GitHub Copilot is (probably) not going to replace you

GitHub Copilot — How it Works

This topic has probably already been discussed to death, but I still wish to add my two cents, so I can look back at it in the future when we eventually all get replaced by machines.

If you still don’t know what GitHub Copilot is, check out the official website:

I must say, as a dev, using it is absolutely mind-blowing. It’s impossible not to be amazed at some of the suggestions. It really feels like magic. Even if you are not interested, I highly suggest signing up and giving it a try for a few minutes, you can always disable it later.

But wait, if this does everything for me, then what is my job? Are we all going to be replaced?

You might be so amazed by it, that you will probably start doubting yourself even more than usual. And, by the way, this is a real thing: Check out imposter syndrome and how to deal with it. But that’s a story for another time.

For all the great that it does, GitHub Copilot is probably not going to replace you anytime soon. Developers should live to think, not to type in code. We should think about unique problems and how to solve them on every scale, instead of simply being translators. We should be creative and versatile in our approach. Typing in code can be fun, but solving real problems in the best possible way is where it’s at.

Why add the probably then? Well, let’s dive a bit deeper.

Humans vs Machines — Coming to a reality near you, a lot sooner than you think

Even though I don’t believe real developers are going away anytime soon, even with tools like GitHub Copilot improving over time, the truth is that a lot of humans will be replaced with machines in their jobs in the near future. You can already see it for yourself if you look around and think about whether a job really needs a human.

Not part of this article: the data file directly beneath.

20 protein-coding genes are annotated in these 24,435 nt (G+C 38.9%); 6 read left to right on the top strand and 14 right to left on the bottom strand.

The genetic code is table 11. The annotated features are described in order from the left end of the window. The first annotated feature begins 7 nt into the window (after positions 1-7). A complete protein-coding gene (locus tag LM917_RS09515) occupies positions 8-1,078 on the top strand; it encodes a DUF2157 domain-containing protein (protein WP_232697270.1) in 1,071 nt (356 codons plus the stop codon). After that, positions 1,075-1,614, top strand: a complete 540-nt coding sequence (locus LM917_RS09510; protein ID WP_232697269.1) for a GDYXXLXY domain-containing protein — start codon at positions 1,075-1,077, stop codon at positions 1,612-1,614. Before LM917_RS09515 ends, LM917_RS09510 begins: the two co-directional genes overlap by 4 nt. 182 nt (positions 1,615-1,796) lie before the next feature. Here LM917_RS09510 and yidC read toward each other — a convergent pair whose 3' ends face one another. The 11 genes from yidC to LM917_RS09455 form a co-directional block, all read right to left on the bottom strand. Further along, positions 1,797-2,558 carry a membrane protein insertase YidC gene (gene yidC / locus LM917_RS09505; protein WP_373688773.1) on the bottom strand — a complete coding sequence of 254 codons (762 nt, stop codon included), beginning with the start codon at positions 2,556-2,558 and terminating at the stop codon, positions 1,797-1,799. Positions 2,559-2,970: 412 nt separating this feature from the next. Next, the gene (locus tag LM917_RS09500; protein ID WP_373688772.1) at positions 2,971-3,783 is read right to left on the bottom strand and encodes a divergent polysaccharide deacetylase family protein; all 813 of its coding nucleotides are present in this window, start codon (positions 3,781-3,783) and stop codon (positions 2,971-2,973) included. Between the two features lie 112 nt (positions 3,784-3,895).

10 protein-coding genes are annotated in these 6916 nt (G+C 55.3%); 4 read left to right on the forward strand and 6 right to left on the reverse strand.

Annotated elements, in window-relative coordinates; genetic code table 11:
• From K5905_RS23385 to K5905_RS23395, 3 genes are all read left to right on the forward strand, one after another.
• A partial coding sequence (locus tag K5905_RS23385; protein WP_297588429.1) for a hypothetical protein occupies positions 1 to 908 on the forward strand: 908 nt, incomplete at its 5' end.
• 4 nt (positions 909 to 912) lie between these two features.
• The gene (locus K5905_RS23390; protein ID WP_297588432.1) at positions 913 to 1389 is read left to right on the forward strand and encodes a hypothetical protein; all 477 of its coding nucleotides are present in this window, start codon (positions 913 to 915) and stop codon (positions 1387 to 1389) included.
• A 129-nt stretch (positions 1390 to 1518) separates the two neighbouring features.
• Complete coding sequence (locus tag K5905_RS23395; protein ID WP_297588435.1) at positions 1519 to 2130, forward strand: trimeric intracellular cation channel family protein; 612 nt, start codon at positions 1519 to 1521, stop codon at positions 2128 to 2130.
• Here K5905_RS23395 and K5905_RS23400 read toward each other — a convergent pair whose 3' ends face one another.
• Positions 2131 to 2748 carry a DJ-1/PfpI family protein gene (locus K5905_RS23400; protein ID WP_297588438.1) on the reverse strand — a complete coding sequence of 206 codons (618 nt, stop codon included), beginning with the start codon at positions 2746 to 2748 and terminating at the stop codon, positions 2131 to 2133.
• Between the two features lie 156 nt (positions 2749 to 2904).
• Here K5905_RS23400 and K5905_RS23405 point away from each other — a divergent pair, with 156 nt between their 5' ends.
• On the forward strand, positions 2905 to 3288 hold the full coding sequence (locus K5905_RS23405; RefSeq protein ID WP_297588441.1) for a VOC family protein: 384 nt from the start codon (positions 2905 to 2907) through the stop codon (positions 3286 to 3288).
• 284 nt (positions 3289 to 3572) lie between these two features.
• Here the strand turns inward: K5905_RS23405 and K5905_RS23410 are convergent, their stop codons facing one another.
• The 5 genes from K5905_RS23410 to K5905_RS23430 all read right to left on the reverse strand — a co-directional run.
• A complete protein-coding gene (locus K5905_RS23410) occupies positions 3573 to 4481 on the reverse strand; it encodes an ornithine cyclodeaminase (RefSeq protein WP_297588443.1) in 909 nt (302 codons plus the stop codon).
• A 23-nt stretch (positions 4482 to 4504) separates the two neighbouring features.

And you know what? That’s totally OK. That is if we as a global species know how to behave properly and make the most out of it. Humans have very special characteristics. We are much better suited for other tasks that machines will probably never be able to replicate at quite the same level — Like deep conversations, emotion, philosophy, art, caretaking, relationships, creativity, learning, exploring, freedom, experiencing life, and so on. A lot of professions that are currently lost and probably mean unemployment could be completely revived and valued accordingly.

If we are able to direct some of the global profit that machines will bring us and distribute it over the world — An Universal Basic Income, we can bring equal opportunities for everyone to be really human and do whatever they do best. Of course, this is a utopia and as we all know, in practice things very rarely go that well.

What does this mean for developers?

Well, if that utopia ever becomes a reality, I’m personally OK with being totally replaced by a machine in my job and having the opportunity to be more of a human, being able to spend more of my time with my family and doing other things that I also love. That actually sounds wonderful.

Until then, I think it really depends on who you are as a developer. Let’s think about it:

If you are simply a “code monkey”, someone who types in code for solutions that often times are already solved, are you really that useful? Even searching for specific problems and copy/pasting solutions from Stack Overflow gets totally replaced by Copilot — It’s so much faster and convenient to use its autocomplete.

So what are you really bringing to the table? What makes you better than an AI pair programmer?

I think developers should start thinking more about what makes them unique, and most of all, human. And that also means companies should value those individuals accordingly.

So, how about it, should you be worried about your future?



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Nuno Góis — Full-Stack Developer with too many hobbies - including video games, writing, reading, traveling, music, movies and series.